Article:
World Hepatitis Day 2020: 10 Myths Associated With Hepatitis, Busted

·3-min read

Viral hepatitis is an infection that can damage the liver by causing inflammation in the organ. Hepatitis is caused by many different viruses including hepatitis A, B, C, D and E virus.

According to the World Health Organisation, there are millions of people living with hepatitis B or C in the world - two of the most common causes of chronic hepatitis.

Still, there are various myths associated with the transmission of hepatitis viruses. On World Hepatitis Day, let us bust some of the most common ones:

Myth 1: All hepatitis viruses are the same and spread similarly.

Fact: Hepatitis A, B, C, D and E viruses are different and they have different modes of transmission. Hepatitis A and E viruses are spread through contact with food and water that may have been contaminated by an infected person, hepatitis E is also spread through certain types of undercooked meat. The mode of transmission for hepatitis B, C and D viruses is mostly through coming in contact with an infected patient’s blood.

Myth 2: Hepatitis A virus is the most common in Indian adults.

Fact: By the time children in India turn 10 years old, about 95% of them test positive for hepatitis A which indicates that there is poor sanitation in the country. Hepatitis E is the most common hepatitis infection in Indian adults and the main reason for this is the consumption of street food.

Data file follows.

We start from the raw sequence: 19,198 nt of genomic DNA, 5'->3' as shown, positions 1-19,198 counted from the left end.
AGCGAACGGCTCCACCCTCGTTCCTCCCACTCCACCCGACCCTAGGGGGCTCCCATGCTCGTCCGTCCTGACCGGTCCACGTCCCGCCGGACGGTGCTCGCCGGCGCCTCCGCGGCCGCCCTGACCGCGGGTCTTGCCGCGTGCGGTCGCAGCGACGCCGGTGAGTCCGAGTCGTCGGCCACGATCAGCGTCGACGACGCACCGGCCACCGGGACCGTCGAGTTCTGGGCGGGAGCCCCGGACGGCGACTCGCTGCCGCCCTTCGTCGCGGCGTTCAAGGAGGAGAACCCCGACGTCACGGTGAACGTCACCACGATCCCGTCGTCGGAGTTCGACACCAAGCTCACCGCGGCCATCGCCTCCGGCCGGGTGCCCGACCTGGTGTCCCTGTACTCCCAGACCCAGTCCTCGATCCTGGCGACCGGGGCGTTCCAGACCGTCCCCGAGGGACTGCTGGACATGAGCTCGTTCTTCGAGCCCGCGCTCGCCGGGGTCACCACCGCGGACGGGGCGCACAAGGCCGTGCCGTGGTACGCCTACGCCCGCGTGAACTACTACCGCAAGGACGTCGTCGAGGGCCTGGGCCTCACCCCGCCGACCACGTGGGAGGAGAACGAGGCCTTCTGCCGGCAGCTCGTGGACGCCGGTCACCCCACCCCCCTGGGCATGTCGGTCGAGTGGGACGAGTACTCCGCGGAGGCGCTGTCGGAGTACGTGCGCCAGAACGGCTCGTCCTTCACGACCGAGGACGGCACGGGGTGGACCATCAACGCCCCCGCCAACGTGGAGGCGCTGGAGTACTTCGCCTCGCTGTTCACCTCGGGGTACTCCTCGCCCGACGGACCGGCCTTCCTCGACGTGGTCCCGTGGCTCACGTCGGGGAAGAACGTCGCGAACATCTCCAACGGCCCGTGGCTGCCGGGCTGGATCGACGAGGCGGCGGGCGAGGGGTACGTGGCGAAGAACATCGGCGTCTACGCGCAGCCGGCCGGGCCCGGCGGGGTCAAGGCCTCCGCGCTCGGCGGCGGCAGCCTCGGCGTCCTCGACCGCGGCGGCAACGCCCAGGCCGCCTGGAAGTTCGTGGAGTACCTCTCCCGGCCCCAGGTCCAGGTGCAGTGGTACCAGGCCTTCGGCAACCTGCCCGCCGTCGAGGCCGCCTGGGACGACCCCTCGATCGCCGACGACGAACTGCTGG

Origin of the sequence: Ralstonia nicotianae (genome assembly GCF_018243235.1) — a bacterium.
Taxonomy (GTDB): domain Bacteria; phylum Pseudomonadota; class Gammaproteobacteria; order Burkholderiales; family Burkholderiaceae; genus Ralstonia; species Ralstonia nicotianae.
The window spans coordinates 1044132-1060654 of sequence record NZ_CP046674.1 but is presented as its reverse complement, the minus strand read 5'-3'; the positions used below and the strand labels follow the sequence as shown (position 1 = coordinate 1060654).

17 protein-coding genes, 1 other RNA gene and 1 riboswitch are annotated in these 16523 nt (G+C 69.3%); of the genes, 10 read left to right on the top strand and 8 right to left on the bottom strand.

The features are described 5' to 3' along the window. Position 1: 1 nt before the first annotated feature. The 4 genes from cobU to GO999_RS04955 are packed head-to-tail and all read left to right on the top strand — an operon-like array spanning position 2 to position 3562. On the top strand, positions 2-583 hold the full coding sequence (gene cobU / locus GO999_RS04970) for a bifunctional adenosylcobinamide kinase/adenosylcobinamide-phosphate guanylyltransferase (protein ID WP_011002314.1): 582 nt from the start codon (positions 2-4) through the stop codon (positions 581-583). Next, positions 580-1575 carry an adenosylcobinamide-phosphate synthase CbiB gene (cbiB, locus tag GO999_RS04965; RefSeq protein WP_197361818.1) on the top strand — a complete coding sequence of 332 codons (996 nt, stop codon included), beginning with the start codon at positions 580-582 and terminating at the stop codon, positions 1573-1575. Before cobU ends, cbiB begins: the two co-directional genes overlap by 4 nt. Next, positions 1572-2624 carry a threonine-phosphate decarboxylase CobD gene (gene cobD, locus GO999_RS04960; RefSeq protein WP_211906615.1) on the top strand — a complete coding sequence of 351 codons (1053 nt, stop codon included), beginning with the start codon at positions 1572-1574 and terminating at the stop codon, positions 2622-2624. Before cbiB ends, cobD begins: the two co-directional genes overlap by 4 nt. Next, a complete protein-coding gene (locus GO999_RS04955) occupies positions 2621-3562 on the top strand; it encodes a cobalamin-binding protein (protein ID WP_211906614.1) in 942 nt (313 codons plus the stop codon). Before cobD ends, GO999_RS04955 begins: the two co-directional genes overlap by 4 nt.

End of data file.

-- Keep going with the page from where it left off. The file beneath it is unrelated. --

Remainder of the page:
Myth 3: Hepatitis is a genetic disease.

Fact: Hepatitis is not a genetic or hereditary disease. Hepatitis B may be transmitted from a mother to her child while giving birth. However, it can be avoided if the status of the virus is known and immunoglobulin (antibodies) is given 12 hours before the birth of the child.

Myth 4: All patients with Acute Viral Hepatitis (AVH) have jaundice.

Fact: Absence of jaundice does not necessarily rule out the possibility of the viral hepatitis infection. Sometimes, only symptoms such as fever, vomiting and poor appetite are visible in a person.

Myth 5: Vaccines are available against all types of hepatitis viruses.

Fact: Vaccines are only available for hepatitis A and B.

Myth 6: Getting hepatitis A makes one immune to the other types of hepatitis.

Fact: If a patient gets hepatitis A, then they are only immune to hepatitis A for a lifetime. However, he or she can still get infected with other types of hepatitis viruses.

Myth 7: Hepatitis patients should only consume boiled and bland food.

Fact: Nutrition is important for a hepatitis patient. However, unlike the common notion, these patients can be fed whatever they desire. Though, sugarcane juice, bitter gourd, radish and glucose solution are not recommended.

Myth 8: Breastfeeding is unsafe when infected with hepatitis.

Fact: Breast milk cannot spread any of the hepatitis viruses and therefore, breastfeeding during hepatitis is absolutely safe.

Myth 9: It is safe to consume alcohol once jaundice disappears in a hepatitis patient.

Fact: Alcohol should be avoided for at least 6 months after hepatitis A and E infection as the liver takes approximately six months to fully recover. However, people who develop chronic hepatitis B or C should avoid alcohol for their entire lifetime.

Myth 10: Hepatitis is a disease that cannot be treated.

Fact: Some types of hepatitis can be recovered from without intervention, but sometimes it can lead to scarring of the liver, in which case, patients have to rest and take proper medication and avoid alcohol. Doctors may prescribe antiviral agents to such patients.

It should be noted that hepatitis can be avoided by taking various precautions like washing your hands regularly and taking a vaccine. However, the prevention completely depends on the type of Hepatitis infection a person has.

This article was written by Dr Vivek Vij, Director, Liver Transplant, Fortis Escorts Heart Institute, Okhla Road.

For more information, read our article on Hepatitis.

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